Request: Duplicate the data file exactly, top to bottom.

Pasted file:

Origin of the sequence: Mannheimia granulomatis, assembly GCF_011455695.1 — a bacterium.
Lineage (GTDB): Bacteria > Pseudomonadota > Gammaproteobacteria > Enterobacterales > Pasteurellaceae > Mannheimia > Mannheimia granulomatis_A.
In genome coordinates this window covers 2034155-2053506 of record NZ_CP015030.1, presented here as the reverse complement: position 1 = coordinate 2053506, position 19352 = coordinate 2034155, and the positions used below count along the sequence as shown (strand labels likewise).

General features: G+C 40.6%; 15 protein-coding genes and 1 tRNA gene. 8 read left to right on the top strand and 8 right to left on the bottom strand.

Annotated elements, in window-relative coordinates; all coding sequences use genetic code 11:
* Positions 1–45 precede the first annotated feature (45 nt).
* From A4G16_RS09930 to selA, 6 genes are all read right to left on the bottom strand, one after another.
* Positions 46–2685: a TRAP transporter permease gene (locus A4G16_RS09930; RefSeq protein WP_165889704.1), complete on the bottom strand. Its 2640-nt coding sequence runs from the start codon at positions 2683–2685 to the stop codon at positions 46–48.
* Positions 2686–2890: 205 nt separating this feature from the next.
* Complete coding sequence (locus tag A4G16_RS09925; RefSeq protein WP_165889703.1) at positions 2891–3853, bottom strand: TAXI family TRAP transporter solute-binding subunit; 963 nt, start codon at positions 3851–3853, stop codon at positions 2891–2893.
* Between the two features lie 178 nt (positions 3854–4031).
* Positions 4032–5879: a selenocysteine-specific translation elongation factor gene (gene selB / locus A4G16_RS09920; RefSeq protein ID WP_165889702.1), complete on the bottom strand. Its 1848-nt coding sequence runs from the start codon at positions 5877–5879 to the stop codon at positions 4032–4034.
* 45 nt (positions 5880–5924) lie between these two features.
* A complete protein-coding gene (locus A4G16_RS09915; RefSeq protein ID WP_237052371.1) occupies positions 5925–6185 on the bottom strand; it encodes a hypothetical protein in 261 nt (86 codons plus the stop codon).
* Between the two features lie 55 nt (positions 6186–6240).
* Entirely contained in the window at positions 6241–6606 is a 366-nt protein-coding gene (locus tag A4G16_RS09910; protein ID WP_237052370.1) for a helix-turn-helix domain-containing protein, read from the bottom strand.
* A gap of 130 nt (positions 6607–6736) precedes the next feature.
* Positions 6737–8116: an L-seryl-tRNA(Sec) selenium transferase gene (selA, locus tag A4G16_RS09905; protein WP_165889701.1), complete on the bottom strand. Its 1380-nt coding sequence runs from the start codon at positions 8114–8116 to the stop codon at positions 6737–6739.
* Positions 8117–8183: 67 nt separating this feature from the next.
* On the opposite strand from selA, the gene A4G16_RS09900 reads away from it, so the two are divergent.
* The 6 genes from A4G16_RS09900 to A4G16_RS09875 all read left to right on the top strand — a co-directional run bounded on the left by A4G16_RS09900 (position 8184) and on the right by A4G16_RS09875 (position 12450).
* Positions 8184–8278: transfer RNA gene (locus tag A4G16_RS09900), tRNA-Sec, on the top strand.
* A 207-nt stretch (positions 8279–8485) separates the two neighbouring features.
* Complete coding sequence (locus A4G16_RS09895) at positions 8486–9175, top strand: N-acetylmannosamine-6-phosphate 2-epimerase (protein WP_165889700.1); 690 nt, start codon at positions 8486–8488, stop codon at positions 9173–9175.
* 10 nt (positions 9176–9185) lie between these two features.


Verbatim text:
Origin of the sequence: Mannheimia granulomatis, assembly GCF_011455695.1 — a bacterium.
Lineage (GTDB): Bacteria > Pseudomonadota > Gammaproteobacteria > Enterobacterales > Pasteurellaceae > Mannheimia > Mannheimia granulomatis_A.
In genome coordinates this window covers 2034155-2053506 of record NZ_CP015030.1, presented here as the reverse complement: position 1 = coordinate 2053506, position 19352 = coordinate 2034155, and the positions used below count along the sequence as shown (strand labels likewise).

General features: G+C 40.6%; 15 protein-coding genes and 1 tRNA gene. 8 read left to right on the top strand and 8 right to left on the bottom strand.

Annotated elements, in window-relative coordinates; all coding sequences use genetic code 11:
* Positions 1–45 precede the first annotated feature (45 nt).
* From A4G16_RS09930 to selA, 6 genes are all read right to left on the bottom strand, one after another.
* Positions 46–2685: a TRAP transporter permease gene (locus A4G16_RS09930; RefSeq protein WP_165889704.1), complete on the bottom strand. Its 2640-nt coding sequence runs from the start codon at positions 2683–2685 to the stop codon at positions 46–48.
* Positions 2686–2890: 205 nt separating this feature from the next.
* Complete coding sequence (locus tag A4G16_RS09925; RefSeq protein WP_165889703.1) at positions 2891–3853, bottom strand: TAXI family TRAP transporter solute-binding subunit; 963 nt, start codon at positions 3851–3853, stop codon at positions 2891–2893.
* Between the two features lie 178 nt (positions 3854–4031).
* Positions 4032–5879: a selenocysteine-specific translation elongation factor gene (gene selB / locus A4G16_RS09920; RefSeq protein ID WP_165889702.1), complete on the bottom strand. Its 1848-nt coding sequence runs from the start codon at positions 5877–5879 to the stop codon at positions 4032–4034.
* 45 nt (positions 5880–5924) lie between these two features.
* A complete protein-coding gene (locus A4G16_RS09915; RefSeq protein ID WP_237052371.1) occupies positions 5925–6185 on the bottom strand; it encodes a hypothetical protein in 261 nt (86 codons plus the stop codon).
* Between the two features lie 55 nt (positions 6186–6240).
* Entirely contained in the window at positions 6241–6606 is a 366-nt protein-coding gene (locus tag A4G16_RS09910; protein ID WP_237052370.1) for a helix-turn-helix domain-containing protein, read from the bottom strand.
* A gap of 130 nt (positions 6607–6736) precedes the next feature.
* Positions 6737–8116: an L-seryl-tRNA(Sec) selenium transferase gene (selA, locus tag A4G16_RS09905; protein WP_165889701.1), complete on the bottom strand. Its 1380-nt coding sequence runs from the start codon at positions 8114–8116 to the stop codon at positions 6737–6739.
* Positions 8117–8183: 67 nt separating this feature from the next.
* On the opposite strand from selA, the gene A4G16_RS09900 reads away from it, so the two are divergent.
* The 6 genes from A4G16_RS09900 to A4G16_RS09875 all read left to right on the top strand — a co-directional run bounded on the left by A4G16_RS09900 (position 8184) and on the right by A4G16_RS09875 (position 12450).
* Positions 8184–8278: transfer RNA gene (locus tag A4G16_RS09900), tRNA-Sec, on the top strand.
* A 207-nt stretch (positions 8279–8485) separates the two neighbouring features.
* Complete coding sequence (locus A4G16_RS09895) at positions 8486–9175, top strand: N-acetylmannosamine-6-phosphate 2-epimerase (protein WP_165889700.1); 690 nt, start codon at positions 8486–8488, stop codon at positions 9173–9175.
* 10 nt (positions 9176–9185) lie between these two features.